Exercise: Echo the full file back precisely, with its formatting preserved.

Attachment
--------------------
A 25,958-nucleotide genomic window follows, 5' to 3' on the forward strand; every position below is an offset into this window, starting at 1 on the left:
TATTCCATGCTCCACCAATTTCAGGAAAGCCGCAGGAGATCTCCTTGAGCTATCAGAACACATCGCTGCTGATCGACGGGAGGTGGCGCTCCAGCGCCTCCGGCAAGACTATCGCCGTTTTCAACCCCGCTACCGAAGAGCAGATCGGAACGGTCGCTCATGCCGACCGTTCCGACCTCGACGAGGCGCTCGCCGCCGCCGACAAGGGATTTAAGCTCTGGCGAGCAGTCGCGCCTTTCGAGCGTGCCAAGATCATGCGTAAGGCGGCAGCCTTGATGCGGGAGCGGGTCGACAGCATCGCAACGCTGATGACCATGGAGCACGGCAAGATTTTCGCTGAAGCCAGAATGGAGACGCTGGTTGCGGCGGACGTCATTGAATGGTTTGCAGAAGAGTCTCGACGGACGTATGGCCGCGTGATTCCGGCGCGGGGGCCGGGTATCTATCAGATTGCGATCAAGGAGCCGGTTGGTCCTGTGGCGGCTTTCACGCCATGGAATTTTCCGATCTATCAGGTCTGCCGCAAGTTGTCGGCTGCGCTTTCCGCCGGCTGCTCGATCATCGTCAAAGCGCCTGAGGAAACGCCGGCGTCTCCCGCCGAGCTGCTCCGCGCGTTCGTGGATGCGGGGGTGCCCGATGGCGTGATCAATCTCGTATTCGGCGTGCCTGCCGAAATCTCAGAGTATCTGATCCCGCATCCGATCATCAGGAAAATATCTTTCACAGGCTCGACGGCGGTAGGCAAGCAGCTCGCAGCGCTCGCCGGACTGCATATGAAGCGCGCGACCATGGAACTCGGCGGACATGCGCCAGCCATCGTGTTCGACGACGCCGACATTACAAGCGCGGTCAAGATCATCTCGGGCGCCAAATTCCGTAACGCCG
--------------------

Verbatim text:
A 25,958-nucleotide genomic window follows, 5' to 3' on the forward strand; every position below is an offset into this window, starting at 1 on the left:
TATTCCATGCTCCACCAATTTCAGGAAAGCCGCAGGAGATCTCCTTGAGCTATCAGAACACATCGCTGCTGATCGACGGGAGGTGGCGCTCCAGCGCCTCCGGCAAGACTATCGCCGTTTTCAACCCCGCTACCGAAGAGCAGATCGGAACGGTCGCTCATGCCGACCGTTCCGACCTCGACGAGGCGCTCGCCGCCGCCGACAAGGGATTTAAGCTCTGGCGAGCAGTCGCGCCTTTCGAGCGTGCCAAGATCATGCGTAAGGCGGCAGCCTTGATGCGGGAGCGGGTCGACAGCATCGCAACGCTGATGACCATGGAGCACGGCAAGATTTTCGCTGAAGCCAGAATGGAGACGCTGGTTGCGGCGGACGTCATTGAATGGTTTGCAGAAGAGTCTCGACGGACGTATGGCCGCGTGATTCCGGCGCGGGGGCCGGGTATCTATCAGATTGCGATCAAGGAGCCGGTTGGTCCTGTGGCGGCTTTCACGCCATGGAATTTTCCGATCTATCAGGTCTGCCGCAAGTTGTCGGCTGCGCTTTCCGCCGGCTGCTCGATCATCGTCAAAGCGCCTGAGGAAACGCCGGCGTCTCCCGCCGAGCTGCTCCGCGCGTTCGTGGATGCGGGGGTGCCCGATGGCGTGATCAATCTCGTATTCGGCGTGCCTGCCGAAATCTCAGAGTATCTGATCCCGCATCCGATCATCAGGAAAATATCTTTCACAGGCTCGACGGCGGTAGGCAAGCAGCTCGCAGCGCTCGCCGGACTGCATATGAAGCGCGCGACCATGGAACTCGGCGGACATGCGCCAGCCATCGTGTTCGACGACGCCGACATTACAAGCGCGGTCAAGATCATCTCGGGCGCCAAATTCCGTAACGCCG